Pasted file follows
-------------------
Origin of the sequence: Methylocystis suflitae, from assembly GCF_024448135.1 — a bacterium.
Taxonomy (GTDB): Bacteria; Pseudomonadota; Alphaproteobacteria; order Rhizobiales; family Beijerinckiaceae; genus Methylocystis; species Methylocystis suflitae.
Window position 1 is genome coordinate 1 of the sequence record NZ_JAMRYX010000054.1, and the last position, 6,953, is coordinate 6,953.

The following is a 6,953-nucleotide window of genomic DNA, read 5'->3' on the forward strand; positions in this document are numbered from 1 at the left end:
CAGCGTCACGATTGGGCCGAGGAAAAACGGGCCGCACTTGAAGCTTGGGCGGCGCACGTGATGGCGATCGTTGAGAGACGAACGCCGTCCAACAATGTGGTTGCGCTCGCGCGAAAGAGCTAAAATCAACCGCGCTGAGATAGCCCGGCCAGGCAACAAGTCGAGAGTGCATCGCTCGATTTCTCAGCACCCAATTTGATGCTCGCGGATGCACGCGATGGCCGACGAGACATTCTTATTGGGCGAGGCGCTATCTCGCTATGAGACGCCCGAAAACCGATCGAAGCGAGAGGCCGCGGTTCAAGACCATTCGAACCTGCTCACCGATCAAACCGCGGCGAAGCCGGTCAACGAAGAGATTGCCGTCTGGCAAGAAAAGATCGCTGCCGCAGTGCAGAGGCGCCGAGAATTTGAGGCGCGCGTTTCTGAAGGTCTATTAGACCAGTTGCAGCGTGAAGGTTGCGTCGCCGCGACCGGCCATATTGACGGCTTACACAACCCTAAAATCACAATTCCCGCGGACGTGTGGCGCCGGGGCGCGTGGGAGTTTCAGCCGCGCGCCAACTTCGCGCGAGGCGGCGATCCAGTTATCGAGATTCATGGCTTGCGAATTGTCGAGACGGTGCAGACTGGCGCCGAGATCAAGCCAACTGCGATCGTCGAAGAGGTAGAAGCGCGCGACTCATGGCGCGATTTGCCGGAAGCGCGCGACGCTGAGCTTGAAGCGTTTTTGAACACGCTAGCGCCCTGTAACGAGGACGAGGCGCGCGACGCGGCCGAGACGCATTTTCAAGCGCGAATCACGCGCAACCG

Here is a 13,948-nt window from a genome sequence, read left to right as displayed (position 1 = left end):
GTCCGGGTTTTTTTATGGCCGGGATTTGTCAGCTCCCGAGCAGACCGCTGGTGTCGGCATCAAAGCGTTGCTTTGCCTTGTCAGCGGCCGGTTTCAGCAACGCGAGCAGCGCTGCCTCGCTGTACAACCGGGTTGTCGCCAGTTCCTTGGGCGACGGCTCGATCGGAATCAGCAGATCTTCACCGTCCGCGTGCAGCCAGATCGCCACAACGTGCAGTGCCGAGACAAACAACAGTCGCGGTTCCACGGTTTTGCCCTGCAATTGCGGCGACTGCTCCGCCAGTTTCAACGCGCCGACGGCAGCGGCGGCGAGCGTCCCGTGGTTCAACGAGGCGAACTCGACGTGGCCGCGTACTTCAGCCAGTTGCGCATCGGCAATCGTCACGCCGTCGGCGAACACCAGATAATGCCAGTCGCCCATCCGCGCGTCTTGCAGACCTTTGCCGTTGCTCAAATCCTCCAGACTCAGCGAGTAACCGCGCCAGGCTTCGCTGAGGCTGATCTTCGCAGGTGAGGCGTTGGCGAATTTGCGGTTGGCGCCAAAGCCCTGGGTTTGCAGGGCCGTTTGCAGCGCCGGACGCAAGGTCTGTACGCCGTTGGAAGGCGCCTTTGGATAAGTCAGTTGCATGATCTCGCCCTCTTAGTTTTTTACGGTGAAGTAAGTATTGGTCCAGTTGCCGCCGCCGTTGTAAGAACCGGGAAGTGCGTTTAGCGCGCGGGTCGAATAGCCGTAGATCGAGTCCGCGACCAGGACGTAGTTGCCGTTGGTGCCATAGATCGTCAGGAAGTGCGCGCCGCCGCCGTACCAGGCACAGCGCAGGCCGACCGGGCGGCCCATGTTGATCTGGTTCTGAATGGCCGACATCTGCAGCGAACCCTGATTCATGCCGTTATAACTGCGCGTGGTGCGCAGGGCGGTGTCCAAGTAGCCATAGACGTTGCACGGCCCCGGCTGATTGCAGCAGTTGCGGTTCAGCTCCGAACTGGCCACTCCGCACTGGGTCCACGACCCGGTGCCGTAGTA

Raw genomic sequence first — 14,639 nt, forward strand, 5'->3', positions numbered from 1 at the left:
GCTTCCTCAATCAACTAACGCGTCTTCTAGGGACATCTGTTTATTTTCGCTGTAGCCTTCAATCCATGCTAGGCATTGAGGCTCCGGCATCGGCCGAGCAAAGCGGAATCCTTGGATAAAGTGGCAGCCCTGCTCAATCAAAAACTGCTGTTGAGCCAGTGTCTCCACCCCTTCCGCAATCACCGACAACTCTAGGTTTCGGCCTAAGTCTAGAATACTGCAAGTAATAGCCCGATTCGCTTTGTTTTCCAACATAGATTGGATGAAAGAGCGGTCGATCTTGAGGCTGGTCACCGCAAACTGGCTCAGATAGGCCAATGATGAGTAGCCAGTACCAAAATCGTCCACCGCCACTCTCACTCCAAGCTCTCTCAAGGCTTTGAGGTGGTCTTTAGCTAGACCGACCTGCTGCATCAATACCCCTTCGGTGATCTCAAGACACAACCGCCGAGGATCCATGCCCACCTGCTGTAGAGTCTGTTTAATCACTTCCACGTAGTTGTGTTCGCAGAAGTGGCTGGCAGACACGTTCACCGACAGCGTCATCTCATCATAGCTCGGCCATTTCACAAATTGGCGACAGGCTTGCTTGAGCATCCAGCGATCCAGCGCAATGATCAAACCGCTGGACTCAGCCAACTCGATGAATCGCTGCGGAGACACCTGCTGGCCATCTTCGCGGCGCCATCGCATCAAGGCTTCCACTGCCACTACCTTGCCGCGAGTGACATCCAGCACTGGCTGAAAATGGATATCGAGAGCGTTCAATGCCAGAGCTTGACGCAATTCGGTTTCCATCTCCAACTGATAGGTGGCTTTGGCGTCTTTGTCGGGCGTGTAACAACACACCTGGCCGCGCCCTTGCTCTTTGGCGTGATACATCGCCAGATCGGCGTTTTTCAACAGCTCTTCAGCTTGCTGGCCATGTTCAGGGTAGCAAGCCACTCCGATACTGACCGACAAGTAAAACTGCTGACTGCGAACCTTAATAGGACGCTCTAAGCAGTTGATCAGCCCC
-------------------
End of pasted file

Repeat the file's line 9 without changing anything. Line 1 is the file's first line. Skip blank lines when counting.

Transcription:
GCTTCCTCAATCAACTAACGCGTCTTCTAGGGACATCTGTTTATTTTCGCTGTAGCCTTCAATCCATGCTAGGCATTGAGGCTCCGGCATCGGCCGAGCAAAGCGGAATCCTTGGATAAAGTGGCAGCCCTGCTCAATCAAAAACTGCTGTTGAGCCAGTGTCTCCACCCCTTCCGCAATCACCGACAACTCTAGGTTTCGGCCTAAGTCTAGAATACTGCAAGTAATAGCCCGATTCGCTTTGTTTTCCAACATAGATTGGATGAAAGAGCGGTCGATCTTGAGGCTGGTCACCGCAAACTGGCTCAGATAGGCCAATGATGAGTAGCCAGTACCAAAATCGTCCACCGCCACTCTCACTCCAAGCTCTCTCAAGGCTTTGAGGTGGTCTTTAGCTAGACCGACCTGCTGCATCAATACCCCTTCGGTGATCTCAAGACACAACCGCCGAGGATCCATGCCCACCTGCTGTAGAGTCTGTTTAATCACTTCCACGTAGTTGTGTTCGCAGAAGTGGCTGGCAGACACGTTCACCGACAGCGTCATCTCATCATAGCTCGGCCATTTCACAAATTGGCGACAGGCTTGCTTGAGCATCCAGCGATCCAGCGCAATGATCAAACCGCTGGACTCAGCCAACTCGATGAATCGCTGCGGAGACACCTGCTGGCCATCTTCGCGGCGCCATCGCATCAAGGCTTCCACTGCCACTACCTTGCCGCGAGTGACATCCAGCACTGGCTGAAAATGGATATCGAGAGCGTTCAATGCCAGAGCTTGACGCAATTCGGTTTCCATCTCCAACTGATAGGTGGCTTTGGCGTCTTTGTCGGGCGTGTAACAACACACCTGGCCGCGCCCTTGCTCTTTGGCGTGATACATCGCCAGATCGGCGTTTTTCAACAGCTCTTCAGCTTGCTGGCCATGTTCAGGGTAGCAAGCCACTCCGATACTGACCGACAAGTAAAACTGCTGACTGCGAACCTTAATAGGACGCTCTAAGCAGTTGATCAGCCCC